Canadian First Block Capital’s FBC Bitcoin Trust achieved mutual fund trust status yesterday from regulators, allowing accredited Canadian investors to hold the Bitcoin mutual fund within their registered accounts.
The Bitcoin mutual fund is now available for accredited investors (those with high incomes or net assets) to place the fund into their Tax Free Savings Account (TFSA) or Registered Retirement Savings Plan (RRSP). The TFSA and RRSP are investment accounts which allow Canadians to shelter their investments from taxes for retirement.
How the Bitcoin Mutual Fund Works
The FBC Bitcoin Trust has been available to Canadian accredited investors for about a year and allows those investors to have exposure to the bitcoin market without actually holding Bitcoin. First Capital takes the investments and purchases bitcoin which is stored with their custodian partner Xapo. In return, they charge a 1.5% management fee to investors.
According to the company’s press release, the bitcoin mutual fund is the ‘first and only’ product of its kind approved by both the Ontario and British Columbia provincial securities regulators for registered accounts.
In addition to the the FBC Bitcoin Trust being listed as a Bitcoin mutual fund, it will also now be available for investment advisors to trade on the NEO Connect trading platform under the ticker FBCBT. This will provide daily liquidity for the Bitcoin mutual fund and allow for it to be traded the same way as Exchange-Traded Funds (ETFs).
Prior to the listing in NEO Connect, the Bitcoin mutual fund had a 30-day redemption clause, which was a major barrier to further investment according to Sean Clark, CEO of First Block Capital in an interview with the Globe and Mail:
Canadian Regulators Opening Doors While US Regulators are Being More Cautious
The additional options for ways which Canadian investors can invest into Bitcoin is in contrast to recent happenings south of the border. Not only has the US regulator the Securities and Exchange Commission (SEC) recently denied or delayed several Bitcoin-based ETF listings, but they’ve also started halting trading of foreign listings.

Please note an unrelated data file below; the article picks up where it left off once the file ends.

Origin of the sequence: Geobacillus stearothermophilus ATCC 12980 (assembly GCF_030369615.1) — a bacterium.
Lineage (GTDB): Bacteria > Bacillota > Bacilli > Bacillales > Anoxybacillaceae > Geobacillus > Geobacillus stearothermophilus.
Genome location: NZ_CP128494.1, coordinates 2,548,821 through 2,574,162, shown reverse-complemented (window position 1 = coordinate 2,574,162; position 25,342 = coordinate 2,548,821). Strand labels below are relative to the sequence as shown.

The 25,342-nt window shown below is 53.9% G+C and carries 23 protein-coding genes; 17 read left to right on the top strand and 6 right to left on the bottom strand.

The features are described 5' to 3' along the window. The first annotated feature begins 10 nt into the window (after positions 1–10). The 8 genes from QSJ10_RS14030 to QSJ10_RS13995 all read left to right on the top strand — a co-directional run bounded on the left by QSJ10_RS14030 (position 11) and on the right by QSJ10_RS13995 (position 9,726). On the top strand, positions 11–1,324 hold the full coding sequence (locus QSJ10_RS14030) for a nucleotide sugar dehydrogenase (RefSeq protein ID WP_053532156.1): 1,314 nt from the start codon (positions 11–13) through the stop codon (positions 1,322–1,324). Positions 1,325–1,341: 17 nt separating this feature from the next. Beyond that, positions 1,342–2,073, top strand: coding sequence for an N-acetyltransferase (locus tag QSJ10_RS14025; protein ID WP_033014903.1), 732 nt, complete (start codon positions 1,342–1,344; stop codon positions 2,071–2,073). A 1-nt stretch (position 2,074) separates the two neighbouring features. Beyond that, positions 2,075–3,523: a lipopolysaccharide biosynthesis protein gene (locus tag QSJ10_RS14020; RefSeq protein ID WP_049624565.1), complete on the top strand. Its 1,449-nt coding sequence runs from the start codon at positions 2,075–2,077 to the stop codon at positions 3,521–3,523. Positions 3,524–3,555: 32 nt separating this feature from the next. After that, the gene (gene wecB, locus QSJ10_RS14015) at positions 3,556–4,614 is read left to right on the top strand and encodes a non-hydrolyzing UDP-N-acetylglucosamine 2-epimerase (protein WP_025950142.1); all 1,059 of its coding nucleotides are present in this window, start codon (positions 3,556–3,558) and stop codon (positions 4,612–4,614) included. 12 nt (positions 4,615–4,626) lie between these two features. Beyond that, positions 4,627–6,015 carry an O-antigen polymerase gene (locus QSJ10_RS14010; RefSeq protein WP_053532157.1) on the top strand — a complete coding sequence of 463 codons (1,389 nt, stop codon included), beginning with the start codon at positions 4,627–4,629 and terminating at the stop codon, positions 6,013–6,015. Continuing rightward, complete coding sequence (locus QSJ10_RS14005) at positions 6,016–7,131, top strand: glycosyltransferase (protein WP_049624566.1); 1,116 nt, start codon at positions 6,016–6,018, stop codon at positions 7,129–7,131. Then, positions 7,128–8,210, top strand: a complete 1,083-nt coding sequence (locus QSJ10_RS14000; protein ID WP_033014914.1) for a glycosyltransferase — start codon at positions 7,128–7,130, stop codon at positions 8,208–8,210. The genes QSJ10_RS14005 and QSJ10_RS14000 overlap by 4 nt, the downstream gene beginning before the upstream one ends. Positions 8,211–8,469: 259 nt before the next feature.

Yesterday the SEC suspended trading of Bitcoin Tracker One and Ether Tracker One, which are cryptocurrency-related products listed on the Nasdaq Stockholm exchange.
The products are offered by Swedish company XBT Provider and according to the suspension order from the SEC website there is a lack of ‘current, consistent and accurate information’ regarding what they actually are. According to the notice the instruments have been represented as “Exchange Traded Funds”, “Exchange Traded Notes” and “non-equity linked certificates” resulting in confusion as to what they are.
While the Canadian government recently delayed an update of anticipated regulations for cryptocurrency and blockchain companies, generally the regulatory environment has been more open north of the 49th parallel.
There are already quite a few cryptocurrency-related companies that are publicly listed in Canada, among them crypto miners and aspiring crypto merchant banks. Canada has also become a region of interest for crypto miners who hope to take advantage of the colder climates and lower electricity costs. Canadian crypto exchanges have also been expanding beyond the borders and have not yet faced any significant regulatory burdens.
With the Bitcoin mutual fund, First Block is furthering opportunities for those interested in investing in cryptocurrency and digital assets. The company also has broader plans on the horizon with both a Blockchain ETF and a Crypto Index Fund in the works.
For Canadians who are looking at investing in cryptocurrencies the options are expanding. Then again, the ability to invest in crypto directly and be your own bank has been there ever since Bitcoin was born.
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